In 2021 I made an effort to embrace the ideas laid out in Cal Newport's book Digital Minimalism to reduce the amount of time I waste getting distracted online. In the first instance I cut down on my social media use, completely removing Facebook and Twitter from my life (unfortunately I'm still a bit of a sucker for Instagram).
However, I soon found myself replacing one form of doom-scrolling with another, by regularly visiting a range of websites I check for news and inadvertently disappearing down rabbit holes of featured links and related articles.
I wanted to create a habit of only checking these sites once or twice a day - and for that I would need a way to collate the various websites I visit into some sort of unified timeline to try and cut out the distractions and the link bait that so easily pulls me off course.
RSS does just this, allowing you to subscribe to any website with a public feed by using an RSS reader to regularly poll for updates. There are tonnes of brilliant RSS readers available, but my main issue is that the temptation is still there to constantly check for new updates.
Subworthy is an online RSS reader that 'hides' all the stories from that day until a predetermined time, then it collates those new articles into a daily 'issue' and emails me an overview. I can click through directly to each article from the email, or visit a page online to view all full stories in one place.
So what makes Subworthy different?
- It's free (for now, at least)
My costs are relatively low - the only external service I require (other than hosting) is email delivery, which I use Postmark for. One email per day per user is a cost I will happily absorb for now.
- It standardises the reading experience
Regardless of the source, Subworthy strips back the styling of each story giving everything equal presentation (a little like the 'Reader' feature in Safari).
- It does not replace one form of FOMO with another
Subworthy does not give you the option to check your feeds whenever you like. You have to wait and it will reliably send you everything daily at a time that you define (not multiple different emails like other similar services).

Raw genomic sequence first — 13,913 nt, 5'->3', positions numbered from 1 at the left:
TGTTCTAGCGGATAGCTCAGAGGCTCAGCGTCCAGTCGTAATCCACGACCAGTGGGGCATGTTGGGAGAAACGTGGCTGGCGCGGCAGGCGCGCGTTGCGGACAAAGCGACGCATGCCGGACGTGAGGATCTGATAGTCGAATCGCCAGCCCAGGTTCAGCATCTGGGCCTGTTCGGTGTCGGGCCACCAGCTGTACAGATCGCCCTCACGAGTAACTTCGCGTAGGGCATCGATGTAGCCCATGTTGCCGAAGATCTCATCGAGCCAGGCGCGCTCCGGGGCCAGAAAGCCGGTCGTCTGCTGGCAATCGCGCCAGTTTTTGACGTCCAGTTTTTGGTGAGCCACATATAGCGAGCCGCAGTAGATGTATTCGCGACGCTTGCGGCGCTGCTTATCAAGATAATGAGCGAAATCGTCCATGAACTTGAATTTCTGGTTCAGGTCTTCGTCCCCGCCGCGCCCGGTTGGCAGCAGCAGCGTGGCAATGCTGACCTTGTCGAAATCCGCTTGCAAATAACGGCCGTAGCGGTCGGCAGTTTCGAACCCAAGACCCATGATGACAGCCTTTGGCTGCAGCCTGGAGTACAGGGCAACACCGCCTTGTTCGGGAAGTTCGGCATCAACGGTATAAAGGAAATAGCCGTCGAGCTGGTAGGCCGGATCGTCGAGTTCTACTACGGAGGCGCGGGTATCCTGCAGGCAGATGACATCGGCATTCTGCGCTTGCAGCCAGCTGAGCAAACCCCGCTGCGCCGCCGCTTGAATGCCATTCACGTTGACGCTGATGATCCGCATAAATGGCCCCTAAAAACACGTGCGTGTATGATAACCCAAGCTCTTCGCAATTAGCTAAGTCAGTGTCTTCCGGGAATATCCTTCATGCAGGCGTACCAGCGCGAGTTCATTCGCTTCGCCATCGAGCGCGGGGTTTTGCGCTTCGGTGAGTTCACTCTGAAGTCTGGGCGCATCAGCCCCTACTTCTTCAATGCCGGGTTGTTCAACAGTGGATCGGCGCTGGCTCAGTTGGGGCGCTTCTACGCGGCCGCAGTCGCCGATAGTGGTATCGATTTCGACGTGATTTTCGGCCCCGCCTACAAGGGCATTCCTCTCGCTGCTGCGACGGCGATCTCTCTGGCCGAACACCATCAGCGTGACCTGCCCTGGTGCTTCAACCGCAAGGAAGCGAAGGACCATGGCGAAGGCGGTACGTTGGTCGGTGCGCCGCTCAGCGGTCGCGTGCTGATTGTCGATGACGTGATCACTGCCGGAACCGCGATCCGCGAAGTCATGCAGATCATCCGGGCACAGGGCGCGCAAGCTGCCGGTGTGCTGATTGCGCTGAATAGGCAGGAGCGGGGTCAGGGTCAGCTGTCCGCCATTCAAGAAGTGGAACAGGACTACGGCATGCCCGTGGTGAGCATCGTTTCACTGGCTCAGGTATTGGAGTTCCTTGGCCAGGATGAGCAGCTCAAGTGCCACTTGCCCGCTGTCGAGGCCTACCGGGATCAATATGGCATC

- Proper code syntax highlighting
I subscribe to a number of developer blogs, so proper syntax highlighting of code samples is a big win for me.
By building my own platform I also have the opportunity to add some extra features that are missing from most RSS readers:
A lot of the sites I subscribe to post daily or weekly recap articles that I would like to be able to filter out.
- Custom formatting
Different sites format the HTML in their RSS differently, which can give rise to some unexpected results when it is cleaned up by Subworthy. Custom formatters for popular feeds is my way around this.
- Fetch full articles
Some RSS feeds only contain a short excerpt of the full article - custom fetchers would retrieve and parse the full article from the source website.
These features are still to come, but the foundations have been laid ready for me to implement. I also have some grander ideas about making it easier for authors to build their audience, but let's learn to walk before we try to run, shall we?
The proof is in the pudding
At the time of writing I have been using Subworthy myself for 248 days and it has truly become a habit. During the day I am no longer distracted by idly checking sites like TechCrunch and The Verge, but every evening I set aside 5-10 minutes to scroll through my latest 'issue' of Subworthy, catching up on the latest industry news (as well as the writings of various authors I am interested in) in one place.
If you would like to try a different way of consuming online stories, why not sign up now and give it a whirl at https://subworthy.com/register (did I mention it's free?!).